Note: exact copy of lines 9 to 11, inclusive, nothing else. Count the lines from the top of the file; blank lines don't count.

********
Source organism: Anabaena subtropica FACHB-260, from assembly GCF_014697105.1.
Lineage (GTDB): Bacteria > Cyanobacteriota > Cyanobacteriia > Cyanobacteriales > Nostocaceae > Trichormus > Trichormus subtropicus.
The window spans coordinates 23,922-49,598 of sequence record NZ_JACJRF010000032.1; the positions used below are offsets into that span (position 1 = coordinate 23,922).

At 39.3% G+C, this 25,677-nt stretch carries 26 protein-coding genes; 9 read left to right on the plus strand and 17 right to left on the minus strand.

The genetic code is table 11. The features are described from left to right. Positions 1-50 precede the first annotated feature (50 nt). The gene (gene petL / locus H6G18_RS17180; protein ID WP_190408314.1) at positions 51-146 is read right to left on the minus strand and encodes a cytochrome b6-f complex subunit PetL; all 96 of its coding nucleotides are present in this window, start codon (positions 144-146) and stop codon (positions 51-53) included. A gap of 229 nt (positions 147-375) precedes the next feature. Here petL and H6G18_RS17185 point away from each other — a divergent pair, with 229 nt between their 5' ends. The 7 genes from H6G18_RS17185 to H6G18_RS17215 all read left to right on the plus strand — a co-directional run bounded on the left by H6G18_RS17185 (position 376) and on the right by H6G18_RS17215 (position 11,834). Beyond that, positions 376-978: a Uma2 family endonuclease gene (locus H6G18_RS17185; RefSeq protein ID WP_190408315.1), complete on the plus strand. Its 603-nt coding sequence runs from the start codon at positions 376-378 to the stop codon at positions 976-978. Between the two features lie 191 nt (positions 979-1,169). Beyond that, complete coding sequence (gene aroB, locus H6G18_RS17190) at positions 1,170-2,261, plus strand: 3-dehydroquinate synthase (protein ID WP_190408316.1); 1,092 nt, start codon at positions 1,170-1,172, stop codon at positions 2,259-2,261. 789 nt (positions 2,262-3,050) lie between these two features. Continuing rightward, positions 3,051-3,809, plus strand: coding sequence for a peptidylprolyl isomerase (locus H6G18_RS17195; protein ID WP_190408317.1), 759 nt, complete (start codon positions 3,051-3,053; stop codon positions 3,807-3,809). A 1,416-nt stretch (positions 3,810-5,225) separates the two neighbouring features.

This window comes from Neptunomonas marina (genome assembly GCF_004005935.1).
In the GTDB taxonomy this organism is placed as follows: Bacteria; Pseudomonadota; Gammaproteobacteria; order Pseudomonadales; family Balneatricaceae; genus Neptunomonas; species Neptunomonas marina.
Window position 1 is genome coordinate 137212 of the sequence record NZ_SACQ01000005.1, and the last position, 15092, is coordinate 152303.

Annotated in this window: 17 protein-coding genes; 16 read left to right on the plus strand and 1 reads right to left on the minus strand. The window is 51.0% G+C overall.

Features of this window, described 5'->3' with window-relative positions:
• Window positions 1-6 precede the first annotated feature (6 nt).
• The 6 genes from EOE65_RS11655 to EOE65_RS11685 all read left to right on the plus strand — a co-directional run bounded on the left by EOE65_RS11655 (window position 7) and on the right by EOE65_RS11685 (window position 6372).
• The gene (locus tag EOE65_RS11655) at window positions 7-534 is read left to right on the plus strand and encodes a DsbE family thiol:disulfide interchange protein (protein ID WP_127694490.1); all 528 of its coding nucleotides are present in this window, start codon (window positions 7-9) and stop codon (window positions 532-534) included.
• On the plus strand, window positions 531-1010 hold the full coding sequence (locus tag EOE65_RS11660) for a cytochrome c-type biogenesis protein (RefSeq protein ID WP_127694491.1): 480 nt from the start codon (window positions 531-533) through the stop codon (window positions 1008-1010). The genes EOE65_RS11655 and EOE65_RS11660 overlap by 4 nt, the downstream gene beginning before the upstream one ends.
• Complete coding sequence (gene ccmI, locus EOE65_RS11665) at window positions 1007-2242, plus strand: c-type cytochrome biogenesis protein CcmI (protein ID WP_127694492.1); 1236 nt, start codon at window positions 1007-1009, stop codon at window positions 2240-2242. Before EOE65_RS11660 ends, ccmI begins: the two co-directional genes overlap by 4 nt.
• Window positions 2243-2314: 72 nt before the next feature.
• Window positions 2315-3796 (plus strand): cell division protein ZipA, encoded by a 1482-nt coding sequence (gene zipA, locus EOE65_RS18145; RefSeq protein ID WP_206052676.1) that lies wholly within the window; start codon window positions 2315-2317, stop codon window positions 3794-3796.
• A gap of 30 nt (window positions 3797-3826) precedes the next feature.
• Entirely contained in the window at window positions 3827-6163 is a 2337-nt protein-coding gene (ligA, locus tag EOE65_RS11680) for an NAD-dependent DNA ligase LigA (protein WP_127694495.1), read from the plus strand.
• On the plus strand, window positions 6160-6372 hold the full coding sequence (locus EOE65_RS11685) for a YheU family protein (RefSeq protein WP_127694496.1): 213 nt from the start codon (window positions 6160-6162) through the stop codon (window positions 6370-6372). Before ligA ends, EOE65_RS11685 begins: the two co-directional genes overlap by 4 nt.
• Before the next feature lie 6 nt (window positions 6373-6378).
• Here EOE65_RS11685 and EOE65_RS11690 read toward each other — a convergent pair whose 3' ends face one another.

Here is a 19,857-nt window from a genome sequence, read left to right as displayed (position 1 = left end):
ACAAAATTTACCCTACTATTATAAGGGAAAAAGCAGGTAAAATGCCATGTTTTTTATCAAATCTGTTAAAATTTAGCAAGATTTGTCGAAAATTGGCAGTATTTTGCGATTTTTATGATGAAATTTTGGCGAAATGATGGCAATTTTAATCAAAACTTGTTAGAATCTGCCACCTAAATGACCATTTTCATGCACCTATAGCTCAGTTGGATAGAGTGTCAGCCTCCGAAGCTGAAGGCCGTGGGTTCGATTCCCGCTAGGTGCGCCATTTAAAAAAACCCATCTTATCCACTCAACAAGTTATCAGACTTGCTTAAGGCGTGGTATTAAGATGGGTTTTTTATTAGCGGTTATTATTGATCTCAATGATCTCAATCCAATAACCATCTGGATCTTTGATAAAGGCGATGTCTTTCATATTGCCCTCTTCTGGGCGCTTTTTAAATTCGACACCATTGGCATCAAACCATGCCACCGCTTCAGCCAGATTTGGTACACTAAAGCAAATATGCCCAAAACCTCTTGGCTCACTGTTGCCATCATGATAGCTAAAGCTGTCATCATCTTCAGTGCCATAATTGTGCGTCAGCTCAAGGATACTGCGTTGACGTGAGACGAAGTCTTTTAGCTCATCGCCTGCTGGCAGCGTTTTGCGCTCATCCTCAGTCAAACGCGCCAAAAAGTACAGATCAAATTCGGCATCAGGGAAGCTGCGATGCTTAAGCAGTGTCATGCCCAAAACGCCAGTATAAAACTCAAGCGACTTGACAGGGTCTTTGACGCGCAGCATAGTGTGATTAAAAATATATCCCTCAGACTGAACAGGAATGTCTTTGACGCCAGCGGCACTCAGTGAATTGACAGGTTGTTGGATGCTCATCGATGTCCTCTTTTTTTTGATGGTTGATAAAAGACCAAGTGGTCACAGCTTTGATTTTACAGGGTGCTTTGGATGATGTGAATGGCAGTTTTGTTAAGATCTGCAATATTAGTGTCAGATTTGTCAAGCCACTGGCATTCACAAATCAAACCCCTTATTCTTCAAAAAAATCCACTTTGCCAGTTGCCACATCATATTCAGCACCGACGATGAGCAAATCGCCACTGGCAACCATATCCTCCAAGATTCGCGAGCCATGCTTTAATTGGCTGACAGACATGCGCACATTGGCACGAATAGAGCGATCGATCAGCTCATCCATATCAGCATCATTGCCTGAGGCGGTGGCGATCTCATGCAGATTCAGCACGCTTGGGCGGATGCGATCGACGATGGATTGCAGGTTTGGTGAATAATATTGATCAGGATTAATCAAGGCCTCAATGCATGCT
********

Annotated in this window: 17 protein-coding genes; 16 read left to right on the plus strand and 1 reads right to left on the minus strand. The window is 51.0% G+C overall.

Features of this window, described 5'->3' with window-relative positions:
• Window positions 1-6 precede the first annotated feature (6 nt).